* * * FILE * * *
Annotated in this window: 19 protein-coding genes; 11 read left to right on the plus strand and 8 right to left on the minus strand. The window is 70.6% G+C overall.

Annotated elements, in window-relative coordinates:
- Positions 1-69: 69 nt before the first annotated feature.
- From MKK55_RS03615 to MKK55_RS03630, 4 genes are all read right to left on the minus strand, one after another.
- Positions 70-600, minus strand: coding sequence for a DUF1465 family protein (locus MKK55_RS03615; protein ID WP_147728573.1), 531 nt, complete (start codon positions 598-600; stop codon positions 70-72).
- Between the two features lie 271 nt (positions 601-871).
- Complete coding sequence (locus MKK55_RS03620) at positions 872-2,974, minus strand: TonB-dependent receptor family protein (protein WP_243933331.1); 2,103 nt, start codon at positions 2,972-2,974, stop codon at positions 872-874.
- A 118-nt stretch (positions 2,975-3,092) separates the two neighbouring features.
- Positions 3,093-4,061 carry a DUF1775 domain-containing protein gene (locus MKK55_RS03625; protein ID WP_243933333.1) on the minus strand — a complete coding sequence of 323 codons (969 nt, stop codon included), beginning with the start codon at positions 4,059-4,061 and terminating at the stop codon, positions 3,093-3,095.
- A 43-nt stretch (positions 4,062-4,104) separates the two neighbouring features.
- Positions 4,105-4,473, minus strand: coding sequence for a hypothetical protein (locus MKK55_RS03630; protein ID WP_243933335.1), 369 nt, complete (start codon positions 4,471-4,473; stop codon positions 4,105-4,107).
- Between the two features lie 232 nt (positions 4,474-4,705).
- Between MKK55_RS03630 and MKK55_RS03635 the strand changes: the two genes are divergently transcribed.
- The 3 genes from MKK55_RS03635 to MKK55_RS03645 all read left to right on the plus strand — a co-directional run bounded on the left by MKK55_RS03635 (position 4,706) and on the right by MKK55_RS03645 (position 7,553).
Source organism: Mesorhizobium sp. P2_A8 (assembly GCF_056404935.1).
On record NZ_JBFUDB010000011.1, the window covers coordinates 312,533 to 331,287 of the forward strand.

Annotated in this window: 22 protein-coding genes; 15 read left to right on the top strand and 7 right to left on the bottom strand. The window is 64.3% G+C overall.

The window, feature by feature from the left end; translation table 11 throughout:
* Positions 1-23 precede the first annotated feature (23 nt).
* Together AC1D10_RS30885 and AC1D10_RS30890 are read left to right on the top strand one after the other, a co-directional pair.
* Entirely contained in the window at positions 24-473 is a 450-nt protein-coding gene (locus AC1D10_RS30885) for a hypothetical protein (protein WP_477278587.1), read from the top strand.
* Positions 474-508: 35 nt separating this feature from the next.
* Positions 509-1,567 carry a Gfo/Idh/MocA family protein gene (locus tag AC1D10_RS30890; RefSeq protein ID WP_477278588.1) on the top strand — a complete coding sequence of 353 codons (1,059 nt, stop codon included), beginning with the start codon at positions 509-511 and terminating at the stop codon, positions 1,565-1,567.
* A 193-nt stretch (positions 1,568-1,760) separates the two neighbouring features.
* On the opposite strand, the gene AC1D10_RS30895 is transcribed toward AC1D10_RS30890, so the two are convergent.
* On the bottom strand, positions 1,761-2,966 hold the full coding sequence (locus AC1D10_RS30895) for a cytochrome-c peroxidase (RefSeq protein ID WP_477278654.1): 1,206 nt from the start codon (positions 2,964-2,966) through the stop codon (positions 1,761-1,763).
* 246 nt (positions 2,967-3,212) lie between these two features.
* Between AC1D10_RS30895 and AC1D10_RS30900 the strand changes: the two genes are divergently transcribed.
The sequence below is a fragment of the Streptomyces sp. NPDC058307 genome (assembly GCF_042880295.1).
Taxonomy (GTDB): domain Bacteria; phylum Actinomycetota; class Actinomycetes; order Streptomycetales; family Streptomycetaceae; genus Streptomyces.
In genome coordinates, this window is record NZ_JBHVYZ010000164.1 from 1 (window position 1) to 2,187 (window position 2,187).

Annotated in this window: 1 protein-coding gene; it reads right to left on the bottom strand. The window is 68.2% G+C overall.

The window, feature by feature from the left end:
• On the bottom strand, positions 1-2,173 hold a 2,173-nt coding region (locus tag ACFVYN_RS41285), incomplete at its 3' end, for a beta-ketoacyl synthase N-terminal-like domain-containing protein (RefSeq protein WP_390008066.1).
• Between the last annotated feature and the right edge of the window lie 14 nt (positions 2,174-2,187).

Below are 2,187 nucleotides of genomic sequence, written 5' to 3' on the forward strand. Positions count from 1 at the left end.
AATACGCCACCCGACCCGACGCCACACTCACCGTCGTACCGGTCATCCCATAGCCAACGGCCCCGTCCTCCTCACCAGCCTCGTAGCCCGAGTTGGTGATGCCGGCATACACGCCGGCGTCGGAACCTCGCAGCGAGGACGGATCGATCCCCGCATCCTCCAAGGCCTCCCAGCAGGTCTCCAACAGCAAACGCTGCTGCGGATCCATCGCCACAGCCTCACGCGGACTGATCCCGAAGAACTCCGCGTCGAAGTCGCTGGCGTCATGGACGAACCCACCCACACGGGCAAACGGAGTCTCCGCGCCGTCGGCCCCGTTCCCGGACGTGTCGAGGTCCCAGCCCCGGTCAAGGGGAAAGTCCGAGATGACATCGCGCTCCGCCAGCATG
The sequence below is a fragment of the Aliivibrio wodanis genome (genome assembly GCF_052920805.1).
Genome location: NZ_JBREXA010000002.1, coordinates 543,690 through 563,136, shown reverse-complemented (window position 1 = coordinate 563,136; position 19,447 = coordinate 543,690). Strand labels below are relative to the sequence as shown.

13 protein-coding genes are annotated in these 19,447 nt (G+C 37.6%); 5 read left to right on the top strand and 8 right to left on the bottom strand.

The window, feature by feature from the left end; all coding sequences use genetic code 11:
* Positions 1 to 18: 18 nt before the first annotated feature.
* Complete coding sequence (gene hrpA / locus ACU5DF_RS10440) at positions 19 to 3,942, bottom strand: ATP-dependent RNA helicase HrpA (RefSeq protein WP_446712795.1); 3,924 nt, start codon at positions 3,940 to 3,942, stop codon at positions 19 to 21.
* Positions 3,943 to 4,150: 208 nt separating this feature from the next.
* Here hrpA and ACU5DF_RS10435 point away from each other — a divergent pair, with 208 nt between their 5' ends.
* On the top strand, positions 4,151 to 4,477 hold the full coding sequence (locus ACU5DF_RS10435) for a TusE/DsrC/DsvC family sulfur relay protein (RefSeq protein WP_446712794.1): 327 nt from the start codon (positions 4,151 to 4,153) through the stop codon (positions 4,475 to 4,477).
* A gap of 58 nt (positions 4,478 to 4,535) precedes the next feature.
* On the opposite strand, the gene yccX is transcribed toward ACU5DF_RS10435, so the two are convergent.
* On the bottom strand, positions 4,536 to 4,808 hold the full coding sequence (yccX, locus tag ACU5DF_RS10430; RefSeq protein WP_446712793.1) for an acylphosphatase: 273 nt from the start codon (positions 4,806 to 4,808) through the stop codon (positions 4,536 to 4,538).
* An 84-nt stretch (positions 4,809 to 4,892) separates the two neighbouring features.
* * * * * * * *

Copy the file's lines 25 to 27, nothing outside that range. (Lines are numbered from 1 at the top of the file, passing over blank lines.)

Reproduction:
* On the opposite strand, the gene AC1D10_RS30895 is transcribed toward AC1D10_RS30890, so the two are convergent.
* On the bottom strand, positions 1,761-2,966 hold the full coding sequence (locus AC1D10_RS30895) for a cytochrome-c peroxidase (RefSeq protein ID WP_477278654.1): 1,206 nt from the start codon (positions 2,964-2,966) through the stop codon (positions 1,761-1,763).
* 246 nt (positions 2,967-3,212) lie between these two features.